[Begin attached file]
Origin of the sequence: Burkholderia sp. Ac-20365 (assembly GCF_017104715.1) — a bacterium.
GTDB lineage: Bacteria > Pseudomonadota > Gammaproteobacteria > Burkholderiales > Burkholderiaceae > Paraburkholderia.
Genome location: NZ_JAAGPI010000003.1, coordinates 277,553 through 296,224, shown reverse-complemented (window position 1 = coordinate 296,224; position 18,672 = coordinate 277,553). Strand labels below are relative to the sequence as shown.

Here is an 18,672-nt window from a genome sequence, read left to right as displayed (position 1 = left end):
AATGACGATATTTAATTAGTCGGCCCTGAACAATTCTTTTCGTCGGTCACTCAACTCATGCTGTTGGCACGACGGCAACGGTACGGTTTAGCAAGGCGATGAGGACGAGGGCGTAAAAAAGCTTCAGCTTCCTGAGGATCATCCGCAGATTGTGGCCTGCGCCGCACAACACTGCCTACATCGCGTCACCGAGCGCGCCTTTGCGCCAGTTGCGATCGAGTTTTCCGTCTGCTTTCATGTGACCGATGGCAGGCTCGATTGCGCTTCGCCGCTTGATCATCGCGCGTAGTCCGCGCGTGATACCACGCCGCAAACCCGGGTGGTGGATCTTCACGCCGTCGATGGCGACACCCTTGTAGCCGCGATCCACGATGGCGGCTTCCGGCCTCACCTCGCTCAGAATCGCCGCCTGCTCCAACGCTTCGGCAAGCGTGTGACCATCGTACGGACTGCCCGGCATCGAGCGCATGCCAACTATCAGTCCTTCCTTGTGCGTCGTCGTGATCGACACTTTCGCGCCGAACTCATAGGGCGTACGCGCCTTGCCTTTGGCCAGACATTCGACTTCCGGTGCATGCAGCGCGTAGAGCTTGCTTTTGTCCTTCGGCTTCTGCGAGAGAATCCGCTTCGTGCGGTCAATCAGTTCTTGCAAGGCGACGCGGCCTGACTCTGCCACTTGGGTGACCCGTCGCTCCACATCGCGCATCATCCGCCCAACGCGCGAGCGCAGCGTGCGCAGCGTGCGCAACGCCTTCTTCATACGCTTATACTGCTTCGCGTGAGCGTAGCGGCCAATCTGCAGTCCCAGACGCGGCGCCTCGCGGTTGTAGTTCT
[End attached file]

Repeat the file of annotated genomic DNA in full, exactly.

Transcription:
Origin of the sequence: Burkholderia sp. Ac-20365 (assembly GCF_017104715.1) — a bacterium.
GTDB lineage: Bacteria > Pseudomonadota > Gammaproteobacteria > Burkholderiales > Burkholderiaceae > Paraburkholderia.
Genome location: NZ_JAAGPI010000003.1, coordinates 277,553 through 296,224, shown reverse-complemented (window position 1 = coordinate 296,224; position 18,672 = coordinate 277,553). Strand labels below are relative to the sequence as shown.

Here is an 18,672-nt window from a genome sequence, read left to right as displayed (position 1 = left end):
AATGACGATATTTAATTAGTCGGCCCTGAACAATTCTTTTCGTCGGTCACTCAACTCATGCTGTTGGCACGACGGCAACGGTACGGTTTAGCAAGGCGATGAGGACGAGGGCGTAAAAAAGCTTCAGCTTCCTGAGGATCATCCGCAGATTGTGGCCTGCGCCGCACAACACTGCCTACATCGCGTCACCGAGCGCGCCTTTGCGCCAGTTGCGATCGAGTTTTCCGTCTGCTTTCATGTGACCGATGGCAGGCTCGATTGCGCTTCGCCGCTTGATCATCGCGCGTAGTCCGCGCGTGATACCACGCCGCAAACCCGGGTGGTGGATCTTCACGCCGTCGATGGCGACACCCTTGTAGCCGCGATCCACGATGGCGGCTTCCGGCCTCACCTCGCTCAGAATCGCCGCCTGCTCCAACGCTTCGGCAAGCGTGTGACCATCGTACGGACTGCCCGGCATCGAGCGCATGCCAACTATCAGTCCTTCCTTGTGCGTCGTCGTGATCGACACTTTCGCGCCGAACTCATAGGGCGTACGCGCCTTGCCTTTGGCCAGACATTCGACTTCCGGTGCATGCAGCGCGTAGAGCTTGCTTTTGTCCTTCGGCTTCTGCGAGAGAATCCGCTTCGTGCGGTCAATCAGTTCTTGCAAGGCGACGCGGCCTGACTCTGCCACTTGGGTGACCCGTCGCTCCACATCGCGCATCATCCGCCCAACGCGCGAGCGCAGCGTGCGCAGCGTGCGCAACGCCTTCTTCATACGCTTATACTGCTTCGCGTGAGCGTAGCGGCCAATCTGCAGTCCCAGACGCGGCGCCTCGCGGTTGTAGTTCT